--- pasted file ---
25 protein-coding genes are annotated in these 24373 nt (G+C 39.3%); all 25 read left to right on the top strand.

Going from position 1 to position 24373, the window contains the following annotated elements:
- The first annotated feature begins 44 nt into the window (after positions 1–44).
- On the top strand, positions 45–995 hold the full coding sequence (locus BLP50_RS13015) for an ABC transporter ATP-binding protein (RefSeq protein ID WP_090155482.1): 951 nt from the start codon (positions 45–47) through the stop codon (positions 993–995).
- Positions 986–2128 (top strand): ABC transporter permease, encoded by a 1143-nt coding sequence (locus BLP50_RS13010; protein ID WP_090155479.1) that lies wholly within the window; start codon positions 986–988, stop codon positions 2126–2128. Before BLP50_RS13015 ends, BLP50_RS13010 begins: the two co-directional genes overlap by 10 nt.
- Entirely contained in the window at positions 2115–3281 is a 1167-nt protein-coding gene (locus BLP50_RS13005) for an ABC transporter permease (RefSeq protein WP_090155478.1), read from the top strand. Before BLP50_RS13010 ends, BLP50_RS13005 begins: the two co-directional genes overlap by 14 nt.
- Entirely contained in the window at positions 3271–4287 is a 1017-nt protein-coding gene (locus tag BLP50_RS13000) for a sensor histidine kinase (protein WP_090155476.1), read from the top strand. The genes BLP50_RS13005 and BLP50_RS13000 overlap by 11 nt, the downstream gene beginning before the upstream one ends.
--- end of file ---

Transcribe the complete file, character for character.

25 protein-coding genes are annotated in these 24373 nt (G+C 39.3%); all 25 read left to right on the top strand.

Going from position 1 to position 24373, the window contains the following annotated elements:
- The first annotated feature begins 44 nt into the window (after positions 1–44).
- On the top strand, positions 45–995 hold the full coding sequence (locus BLP50_RS13015) for an ABC transporter ATP-binding protein (RefSeq protein ID WP_090155482.1): 951 nt from the start codon (positions 45–47) through the stop codon (positions 993–995).
- Positions 986–2128 (top strand): ABC transporter permease, encoded by a 1143-nt coding sequence (locus BLP50_RS13010; protein ID WP_090155479.1) that lies wholly within the window; start codon positions 986–988, stop codon positions 2126–2128. Before BLP50_RS13015 ends, BLP50_RS13010 begins: the two co-directional genes overlap by 10 nt.
- Entirely contained in the window at positions 2115–3281 is a 1167-nt protein-coding gene (locus BLP50_RS13005) for an ABC transporter permease (RefSeq protein WP_090155478.1), read from the top strand. Before BLP50_RS13010 ends, BLP50_RS13005 begins: the two co-directional genes overlap by 14 nt.
- Entirely contained in the window at positions 3271–4287 is a 1017-nt protein-coding gene (locus tag BLP50_RS13000) for a sensor histidine kinase (protein WP_090155476.1), read from the top strand. The genes BLP50_RS13005 and BLP50_RS13000 overlap by 11 nt, the downstream gene beginning before the upstream one ends.